Netherlands: Tulip Mania
What would you pay for a tulip? $3? $5? Maybe $20, but it would have to be very special. Would you believe 400 years ago, some tulips were worth the equivalent of a lavish house? When ‘Tulip Mania’ took over the Netherlands in the mid 1630s, this really happened.
The Dutch were pioneers in shipping, trade, and commerce in the 1600s. The Netherlands was a rich country and people liked to decorate with exotic and rare flowers. They fell in love with tulips! Historians believe the flower was first introduced from Turkey. Bright and colorful, the tulip was new, and prized because it was scarce.
Suppose that 1,000 people want tulips but only 10 are available, what happens to the price of tulips? Well it goes up, probably a lot! This is called ‘the law of supply and demand’ and it applies to anything which is bought and sold. If you had a tulip in the Netherlands in 1635, you could make a lot of money – more even than a nice house in her capital city, Amsterdam. Sure, it’s not gold or something of practical use, but the demand for tulips at that time was much higher than supply so the price just kept skyrocketing. How could this happen for a simple flower? Well, if everyone expects the price of something to keep going up then you can make money just by holding on to it. In fact, you can even make money by agreeing to sell something in the future, even before it exists (this is called a ‘futures market’.)
Here’s how it worked back in 1600s Netherlands: Imagine you begin to grow a tulip bulb in 1636, the height of Tulip Mania. When it blooms in 12 months, it’s going to be worth a lot of money. Just then, your friend Jenny visits and says, “Hey, I’ll pay you $100 now for that flower and when it blooms next year it’s mine.” You sign a Contract and the deal is done. You get cash now for a flower that doesn’t exist yet and you don’t have to worry about selling it later (of course, if the tulip doesn’t bloom at all you have to give back the $100.)
But Jenny didn’t really want the tulip for herself, even though it will be very pretty. Wait, what? Why did Jenny buy it if she didn’t want it? Basically, Jenny is betting that the price of the flower in one year will be much more than $100, and she will make a profit. However, it gets even weirder! Because Jenny paid $100 for a tulip ‘Contract’ (remember the tulip doesn’t even exist yet) then she can sell the Contract to Zoe who is willing to pay $200 for it because she bets it will be worth even more money in the future.
Zoe now has two choices. She can either keep the Contract and collect your tulip when grown or she can sell the Contract and try to make even more money, just like Jenny did. Zoe decides to sell to another buyer, and that buyer will sell to another buyer. Every time the Contract is sold, the price for the ‘future’ flower increases. The technical term for this is ‘speculation.’ Every buyer is speculating about what the future price will be when the tulip blooms.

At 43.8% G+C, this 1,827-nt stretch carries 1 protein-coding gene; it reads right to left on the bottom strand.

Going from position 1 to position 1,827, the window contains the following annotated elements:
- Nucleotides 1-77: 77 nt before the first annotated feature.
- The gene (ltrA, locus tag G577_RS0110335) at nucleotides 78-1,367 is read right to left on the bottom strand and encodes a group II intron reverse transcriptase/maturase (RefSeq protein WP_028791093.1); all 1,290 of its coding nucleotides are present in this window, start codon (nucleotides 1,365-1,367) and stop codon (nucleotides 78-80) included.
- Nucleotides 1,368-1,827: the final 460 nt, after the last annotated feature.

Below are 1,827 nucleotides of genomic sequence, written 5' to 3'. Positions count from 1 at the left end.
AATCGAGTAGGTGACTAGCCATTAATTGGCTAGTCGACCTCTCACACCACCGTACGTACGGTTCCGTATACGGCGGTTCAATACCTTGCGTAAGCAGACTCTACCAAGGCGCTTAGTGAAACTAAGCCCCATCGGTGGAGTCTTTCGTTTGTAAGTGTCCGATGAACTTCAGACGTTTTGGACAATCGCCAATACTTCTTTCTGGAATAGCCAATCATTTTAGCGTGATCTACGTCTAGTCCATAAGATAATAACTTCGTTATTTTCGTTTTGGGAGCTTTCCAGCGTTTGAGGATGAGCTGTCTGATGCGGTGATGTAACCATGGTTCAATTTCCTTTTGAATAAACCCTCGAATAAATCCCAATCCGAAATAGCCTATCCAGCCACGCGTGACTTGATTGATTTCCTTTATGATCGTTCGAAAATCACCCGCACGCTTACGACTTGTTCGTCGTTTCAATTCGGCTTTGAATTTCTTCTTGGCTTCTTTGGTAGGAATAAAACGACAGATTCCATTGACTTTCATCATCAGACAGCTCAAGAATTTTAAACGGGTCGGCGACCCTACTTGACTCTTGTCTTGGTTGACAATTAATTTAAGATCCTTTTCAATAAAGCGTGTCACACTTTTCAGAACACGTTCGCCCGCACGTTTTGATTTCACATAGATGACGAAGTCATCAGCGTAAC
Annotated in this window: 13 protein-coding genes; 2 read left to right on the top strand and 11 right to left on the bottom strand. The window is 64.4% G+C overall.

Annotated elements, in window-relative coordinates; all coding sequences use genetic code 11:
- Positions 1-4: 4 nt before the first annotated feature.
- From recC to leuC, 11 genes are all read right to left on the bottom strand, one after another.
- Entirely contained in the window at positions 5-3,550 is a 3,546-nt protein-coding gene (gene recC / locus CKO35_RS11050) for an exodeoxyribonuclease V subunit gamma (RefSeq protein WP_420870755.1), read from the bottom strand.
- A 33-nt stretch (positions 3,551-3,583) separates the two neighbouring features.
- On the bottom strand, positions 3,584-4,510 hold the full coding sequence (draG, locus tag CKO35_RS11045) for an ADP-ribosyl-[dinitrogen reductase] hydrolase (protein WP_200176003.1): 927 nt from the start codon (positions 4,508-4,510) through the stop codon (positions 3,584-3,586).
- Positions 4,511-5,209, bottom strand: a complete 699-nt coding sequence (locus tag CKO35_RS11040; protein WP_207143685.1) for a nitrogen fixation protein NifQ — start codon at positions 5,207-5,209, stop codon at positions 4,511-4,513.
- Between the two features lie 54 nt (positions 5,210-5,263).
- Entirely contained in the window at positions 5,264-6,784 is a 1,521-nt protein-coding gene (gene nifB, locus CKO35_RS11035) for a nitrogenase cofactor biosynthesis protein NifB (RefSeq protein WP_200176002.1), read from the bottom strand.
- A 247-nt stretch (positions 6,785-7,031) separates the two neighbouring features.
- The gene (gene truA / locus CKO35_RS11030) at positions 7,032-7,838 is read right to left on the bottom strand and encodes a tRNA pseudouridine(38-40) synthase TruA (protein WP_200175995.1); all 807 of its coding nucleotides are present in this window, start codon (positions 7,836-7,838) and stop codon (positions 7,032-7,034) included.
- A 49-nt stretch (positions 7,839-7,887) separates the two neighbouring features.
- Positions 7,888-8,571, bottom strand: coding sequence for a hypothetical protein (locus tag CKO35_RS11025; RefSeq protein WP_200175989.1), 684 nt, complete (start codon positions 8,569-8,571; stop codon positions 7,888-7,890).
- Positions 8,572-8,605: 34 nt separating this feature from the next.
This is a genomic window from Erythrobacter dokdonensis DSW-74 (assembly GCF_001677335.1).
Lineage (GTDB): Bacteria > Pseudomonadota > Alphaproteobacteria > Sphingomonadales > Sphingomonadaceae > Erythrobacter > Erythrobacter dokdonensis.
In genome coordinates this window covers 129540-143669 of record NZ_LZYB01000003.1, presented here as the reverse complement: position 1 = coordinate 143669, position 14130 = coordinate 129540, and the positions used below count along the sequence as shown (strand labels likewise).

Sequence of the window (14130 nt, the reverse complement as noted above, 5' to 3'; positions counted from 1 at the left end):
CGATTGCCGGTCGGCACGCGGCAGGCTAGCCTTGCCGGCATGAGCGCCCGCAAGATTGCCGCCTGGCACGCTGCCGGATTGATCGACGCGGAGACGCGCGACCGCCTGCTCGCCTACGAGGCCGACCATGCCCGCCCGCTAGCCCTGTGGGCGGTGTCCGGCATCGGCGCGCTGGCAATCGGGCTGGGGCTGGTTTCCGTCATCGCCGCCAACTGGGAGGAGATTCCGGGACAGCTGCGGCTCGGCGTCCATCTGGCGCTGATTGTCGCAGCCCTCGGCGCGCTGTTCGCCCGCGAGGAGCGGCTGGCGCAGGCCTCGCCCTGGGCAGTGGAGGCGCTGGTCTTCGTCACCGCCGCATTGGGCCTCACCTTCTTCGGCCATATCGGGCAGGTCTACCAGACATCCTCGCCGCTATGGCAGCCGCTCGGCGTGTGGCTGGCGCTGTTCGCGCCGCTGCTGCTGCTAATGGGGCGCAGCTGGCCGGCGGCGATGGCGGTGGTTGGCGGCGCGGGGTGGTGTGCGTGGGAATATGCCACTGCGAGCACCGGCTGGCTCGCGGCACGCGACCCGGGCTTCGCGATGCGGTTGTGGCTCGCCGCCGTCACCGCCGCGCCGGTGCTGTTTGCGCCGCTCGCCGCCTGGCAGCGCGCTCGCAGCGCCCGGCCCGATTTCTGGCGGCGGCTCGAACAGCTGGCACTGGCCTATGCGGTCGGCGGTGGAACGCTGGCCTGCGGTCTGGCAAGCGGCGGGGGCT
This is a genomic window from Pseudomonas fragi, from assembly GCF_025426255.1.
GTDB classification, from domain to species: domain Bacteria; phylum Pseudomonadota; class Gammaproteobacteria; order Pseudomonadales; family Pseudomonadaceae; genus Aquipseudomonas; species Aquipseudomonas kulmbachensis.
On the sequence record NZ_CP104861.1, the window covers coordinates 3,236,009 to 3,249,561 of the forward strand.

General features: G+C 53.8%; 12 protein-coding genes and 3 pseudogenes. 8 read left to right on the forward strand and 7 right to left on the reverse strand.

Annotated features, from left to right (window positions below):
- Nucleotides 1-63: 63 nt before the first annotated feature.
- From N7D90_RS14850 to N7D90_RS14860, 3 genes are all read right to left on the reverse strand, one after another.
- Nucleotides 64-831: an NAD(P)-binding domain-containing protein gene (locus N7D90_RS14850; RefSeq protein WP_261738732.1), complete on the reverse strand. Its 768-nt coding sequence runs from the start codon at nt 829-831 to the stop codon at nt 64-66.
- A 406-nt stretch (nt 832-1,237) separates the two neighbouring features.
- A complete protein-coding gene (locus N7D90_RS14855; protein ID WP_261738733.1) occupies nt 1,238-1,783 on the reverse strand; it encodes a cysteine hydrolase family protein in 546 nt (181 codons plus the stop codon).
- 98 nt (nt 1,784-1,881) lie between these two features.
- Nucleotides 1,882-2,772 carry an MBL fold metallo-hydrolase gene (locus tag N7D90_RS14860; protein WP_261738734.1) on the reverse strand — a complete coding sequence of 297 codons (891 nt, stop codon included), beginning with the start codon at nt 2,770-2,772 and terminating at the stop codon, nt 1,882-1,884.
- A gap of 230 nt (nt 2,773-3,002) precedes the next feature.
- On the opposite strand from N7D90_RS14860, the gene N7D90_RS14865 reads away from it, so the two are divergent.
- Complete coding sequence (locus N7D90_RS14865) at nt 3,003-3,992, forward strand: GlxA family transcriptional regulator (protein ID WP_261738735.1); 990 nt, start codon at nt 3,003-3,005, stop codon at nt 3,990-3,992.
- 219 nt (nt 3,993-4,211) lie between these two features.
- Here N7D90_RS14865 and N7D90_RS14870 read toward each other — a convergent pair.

It’s February 1637, and your tulip is now fully grown. Whoever holds the Contract is now the proud owner of your tulip. Who will show up at your door? Not Jenny, not Zoe, but somebody you never heard of called David. He was at the end of a chain of buyers and he paid – wait for it! – $250,000! That’s an incredible amount of money and all of the buyers along the way have made a nice profit on selling the Contract. The question now is – “how much is the tulip really worth today?” You can be sure that David is really nervous! He stands to make a lot of money if the price has gone up even more or lose a fortune if his guess was wrong.
Well, the bad news for David is that the price of tulips dropped like a stone in early 1637 and his lovely tulip is now worth only a few hundred dollars – he is ruined! This really happened in the Netherlands in 1637 and this is the first example in history of what is known as an ‘economic bubble’ – a period of frenzied speculation when everyone thinks the value of something will keep going up and up…. until the bubble pops and the price comes crashing down. No wonder it was called ‘Tulip Mania!’ But don’t get the idea this is something historical – bubbles have happened in recent years with company shares, real estate, precious metals… it can happen with basically anything.
Ok…since there is a risk of bubbles like Tulip Mania, why would anybody want to do futures trading? Let’s ask Old MacDonald.
Old MacDonald grows corn. Today, he can pay for seed and fertilizer, but he has no idea how much the corn will sell for when it’s finally grown. If he makes a contract now for his future corn, he knows exactly how much money he’ll get when he harvests his corn. This gives him confidence to spend the money he needs on seed corn, fertilizer, labor and so on. He is a farmer, after all, and not a speculator! The contract he signed may be sold on to others in the ‘Futures Market’ and there are speculators who buy and sell corn contracts in this market just like Jenny and Zoe sold the Tulip Contract. The farmer gets a stable price ahead of time and the traders can make a profit by selling for more money than they paid.
Thanks to those Dutch pioneers, we now have sophisticated Futures Markets. Farmers, miners, shareholders, real-estate builders and so on can get stable prices when they need to make investment decisions. There are Futures Markets in corn, pork bellies, cattle, wheat, in fact, just about anything! It works very well…unless things get out of hand. Just watch out for those bubbles!